• 1 1/2 tsp salt
  • 65g white sugar
  • 50g neutral vegetable oil (we used grapeseed)
  • 2 large eggs, 1 egg white (reserve egg yolk for brushing)
  • Poppy seeds, sesame seeds, or rock sugar for dusting (optional)

The Payoff:

  1. The night before baking, mix levain ingredients together in a clean container, loosely cover, and set in a warm, dark environment for 4-8 hours, or until the starter is bubbly and active.
  2. The next day, mix active levain, oil, eggs, and water in a large mixing bowl. In another bowl, mix flour, salt, and sugar together and form a small well in the middle. Add wet ingredients.
  3. Combine ingredients in a stand mixer with dough hook on low until combined, then bring speed up to knead for 10 minutes, occasionally scraping down sides of bowl. The dough should be able to come together to form a smooth ball of dough; add flour a teaspoon at a time until it comes together.
  4. Turn out dough onto lightly oiled work surface. Shape into a tight ball, working with hands and bench scrape until surface tension has built on the top of the dough ball.
  5. Transfer to a lightly oiled mixing bowl for proofing. Cover bowl tightly with plastic wrap and proof in warm, dark place for 8-12 hours, until the dough has at least doubled in size. Our loaf took 12 hours with an ambient temperature of 22C (72F), which we suspect is far too cold. Aim for 25.5C (78F).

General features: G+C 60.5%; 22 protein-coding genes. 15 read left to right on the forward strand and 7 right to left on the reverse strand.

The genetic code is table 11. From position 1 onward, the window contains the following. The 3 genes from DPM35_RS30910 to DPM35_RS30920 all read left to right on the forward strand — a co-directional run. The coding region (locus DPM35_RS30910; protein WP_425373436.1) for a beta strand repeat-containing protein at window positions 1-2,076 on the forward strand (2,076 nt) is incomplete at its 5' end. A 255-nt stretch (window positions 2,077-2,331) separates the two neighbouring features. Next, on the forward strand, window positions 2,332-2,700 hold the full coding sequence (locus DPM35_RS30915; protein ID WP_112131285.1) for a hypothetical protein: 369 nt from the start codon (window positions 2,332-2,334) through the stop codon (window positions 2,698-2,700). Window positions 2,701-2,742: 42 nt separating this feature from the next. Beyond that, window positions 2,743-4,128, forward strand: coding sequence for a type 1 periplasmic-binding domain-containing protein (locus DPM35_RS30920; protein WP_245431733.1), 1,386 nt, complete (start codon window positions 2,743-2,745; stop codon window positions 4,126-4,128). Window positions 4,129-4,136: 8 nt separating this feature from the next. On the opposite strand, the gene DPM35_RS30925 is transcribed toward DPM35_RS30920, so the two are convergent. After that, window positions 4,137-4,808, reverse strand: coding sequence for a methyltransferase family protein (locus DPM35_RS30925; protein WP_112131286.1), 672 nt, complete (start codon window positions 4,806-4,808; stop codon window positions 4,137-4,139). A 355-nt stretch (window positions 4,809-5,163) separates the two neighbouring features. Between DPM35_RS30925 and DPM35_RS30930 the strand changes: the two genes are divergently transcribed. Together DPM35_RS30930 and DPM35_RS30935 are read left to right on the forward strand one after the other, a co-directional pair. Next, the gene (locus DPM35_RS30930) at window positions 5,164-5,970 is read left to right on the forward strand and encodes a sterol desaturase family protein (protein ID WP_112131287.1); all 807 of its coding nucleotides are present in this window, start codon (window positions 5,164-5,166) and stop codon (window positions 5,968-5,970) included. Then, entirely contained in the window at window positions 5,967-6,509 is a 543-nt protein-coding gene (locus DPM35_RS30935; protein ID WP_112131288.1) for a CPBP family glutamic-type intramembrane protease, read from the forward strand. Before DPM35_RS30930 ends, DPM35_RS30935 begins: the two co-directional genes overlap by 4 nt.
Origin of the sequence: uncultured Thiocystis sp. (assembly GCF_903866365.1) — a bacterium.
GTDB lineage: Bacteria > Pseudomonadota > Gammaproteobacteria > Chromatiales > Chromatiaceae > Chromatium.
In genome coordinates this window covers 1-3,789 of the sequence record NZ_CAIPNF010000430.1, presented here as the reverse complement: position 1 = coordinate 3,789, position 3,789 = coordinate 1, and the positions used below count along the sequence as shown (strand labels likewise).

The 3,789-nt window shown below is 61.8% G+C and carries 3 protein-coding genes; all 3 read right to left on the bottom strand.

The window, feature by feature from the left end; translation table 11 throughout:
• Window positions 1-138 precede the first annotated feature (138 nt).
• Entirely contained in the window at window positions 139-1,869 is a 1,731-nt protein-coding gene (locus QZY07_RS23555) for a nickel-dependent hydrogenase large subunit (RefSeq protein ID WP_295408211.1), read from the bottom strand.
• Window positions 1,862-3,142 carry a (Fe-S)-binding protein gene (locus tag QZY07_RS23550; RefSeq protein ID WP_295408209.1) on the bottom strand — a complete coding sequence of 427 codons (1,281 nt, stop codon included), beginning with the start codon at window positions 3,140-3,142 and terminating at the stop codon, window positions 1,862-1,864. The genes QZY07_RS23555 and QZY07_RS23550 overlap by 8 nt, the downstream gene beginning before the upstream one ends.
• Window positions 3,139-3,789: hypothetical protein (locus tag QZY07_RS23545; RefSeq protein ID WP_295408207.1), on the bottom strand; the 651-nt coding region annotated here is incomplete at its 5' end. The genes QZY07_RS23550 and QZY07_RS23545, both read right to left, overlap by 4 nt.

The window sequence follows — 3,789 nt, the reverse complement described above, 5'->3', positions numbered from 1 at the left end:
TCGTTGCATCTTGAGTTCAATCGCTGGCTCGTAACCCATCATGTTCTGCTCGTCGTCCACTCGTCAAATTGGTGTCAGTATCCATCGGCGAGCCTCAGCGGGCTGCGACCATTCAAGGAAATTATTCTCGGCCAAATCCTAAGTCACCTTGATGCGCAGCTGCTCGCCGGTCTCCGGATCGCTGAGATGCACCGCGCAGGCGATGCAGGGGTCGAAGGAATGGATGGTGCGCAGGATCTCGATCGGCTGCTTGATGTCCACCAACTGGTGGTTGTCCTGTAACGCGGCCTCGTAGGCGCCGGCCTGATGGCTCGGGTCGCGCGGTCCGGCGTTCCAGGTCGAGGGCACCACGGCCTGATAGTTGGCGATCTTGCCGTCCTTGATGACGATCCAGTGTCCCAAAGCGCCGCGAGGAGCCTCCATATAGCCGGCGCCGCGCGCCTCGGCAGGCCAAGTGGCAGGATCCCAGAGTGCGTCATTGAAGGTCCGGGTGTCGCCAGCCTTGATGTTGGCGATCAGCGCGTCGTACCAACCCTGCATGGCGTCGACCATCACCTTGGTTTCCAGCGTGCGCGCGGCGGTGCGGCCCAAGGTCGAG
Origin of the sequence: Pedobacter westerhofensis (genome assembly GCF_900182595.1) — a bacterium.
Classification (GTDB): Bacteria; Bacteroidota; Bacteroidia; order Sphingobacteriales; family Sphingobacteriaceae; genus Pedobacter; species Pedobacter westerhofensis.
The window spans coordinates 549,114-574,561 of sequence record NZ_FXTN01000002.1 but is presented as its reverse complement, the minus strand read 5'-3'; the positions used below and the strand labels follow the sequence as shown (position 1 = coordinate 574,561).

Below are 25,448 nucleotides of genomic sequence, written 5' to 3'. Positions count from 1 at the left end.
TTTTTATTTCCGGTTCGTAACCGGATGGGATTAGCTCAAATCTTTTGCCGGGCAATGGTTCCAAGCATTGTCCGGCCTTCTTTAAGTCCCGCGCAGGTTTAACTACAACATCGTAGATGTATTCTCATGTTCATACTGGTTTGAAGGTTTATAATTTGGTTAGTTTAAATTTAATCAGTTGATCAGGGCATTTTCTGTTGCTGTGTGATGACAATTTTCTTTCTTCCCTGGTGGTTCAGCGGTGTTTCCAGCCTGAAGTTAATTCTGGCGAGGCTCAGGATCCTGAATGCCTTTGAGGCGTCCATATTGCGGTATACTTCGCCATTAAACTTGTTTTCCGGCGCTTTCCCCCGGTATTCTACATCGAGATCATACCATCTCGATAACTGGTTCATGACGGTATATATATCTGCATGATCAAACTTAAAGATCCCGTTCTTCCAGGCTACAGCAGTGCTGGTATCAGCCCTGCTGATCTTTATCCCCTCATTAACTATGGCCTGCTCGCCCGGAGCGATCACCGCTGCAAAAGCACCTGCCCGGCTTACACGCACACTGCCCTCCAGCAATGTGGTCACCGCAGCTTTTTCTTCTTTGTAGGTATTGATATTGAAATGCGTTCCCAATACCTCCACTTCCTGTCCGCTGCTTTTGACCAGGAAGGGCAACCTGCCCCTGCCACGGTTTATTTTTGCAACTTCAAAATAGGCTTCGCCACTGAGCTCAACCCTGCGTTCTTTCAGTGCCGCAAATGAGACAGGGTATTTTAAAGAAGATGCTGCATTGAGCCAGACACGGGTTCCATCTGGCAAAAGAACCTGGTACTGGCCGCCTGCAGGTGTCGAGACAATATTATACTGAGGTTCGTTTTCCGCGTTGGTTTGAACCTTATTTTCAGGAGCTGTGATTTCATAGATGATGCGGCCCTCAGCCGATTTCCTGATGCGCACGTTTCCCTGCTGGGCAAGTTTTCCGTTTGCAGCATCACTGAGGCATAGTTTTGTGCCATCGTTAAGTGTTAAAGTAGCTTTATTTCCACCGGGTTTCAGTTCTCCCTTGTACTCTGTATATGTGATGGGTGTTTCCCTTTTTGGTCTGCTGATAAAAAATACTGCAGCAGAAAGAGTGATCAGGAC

6. On an oiled work surface, turn out the proofed dough and cut into enough even pieces of dough for your desired braid (for a three-braid, divide into 3 pieces). Carefully roll out dough into long ropes of dough and braid. Transfer to a baking tray lined with parchment paper or silicone baking pad, cover with a clean kitchen towel, and proof for an additional hour.
  7. Preheat oven to 375F.
  8. Brush egg yolk and toppings onto bread. Bake in oven for 30-40 minutes, turning once, until the crust is a deep brown colour.
  9. Let bread rest on a wire cooling rack for at least an hour before cutting.

Words by Nicholas Wong. Photos by Abhishek Dekate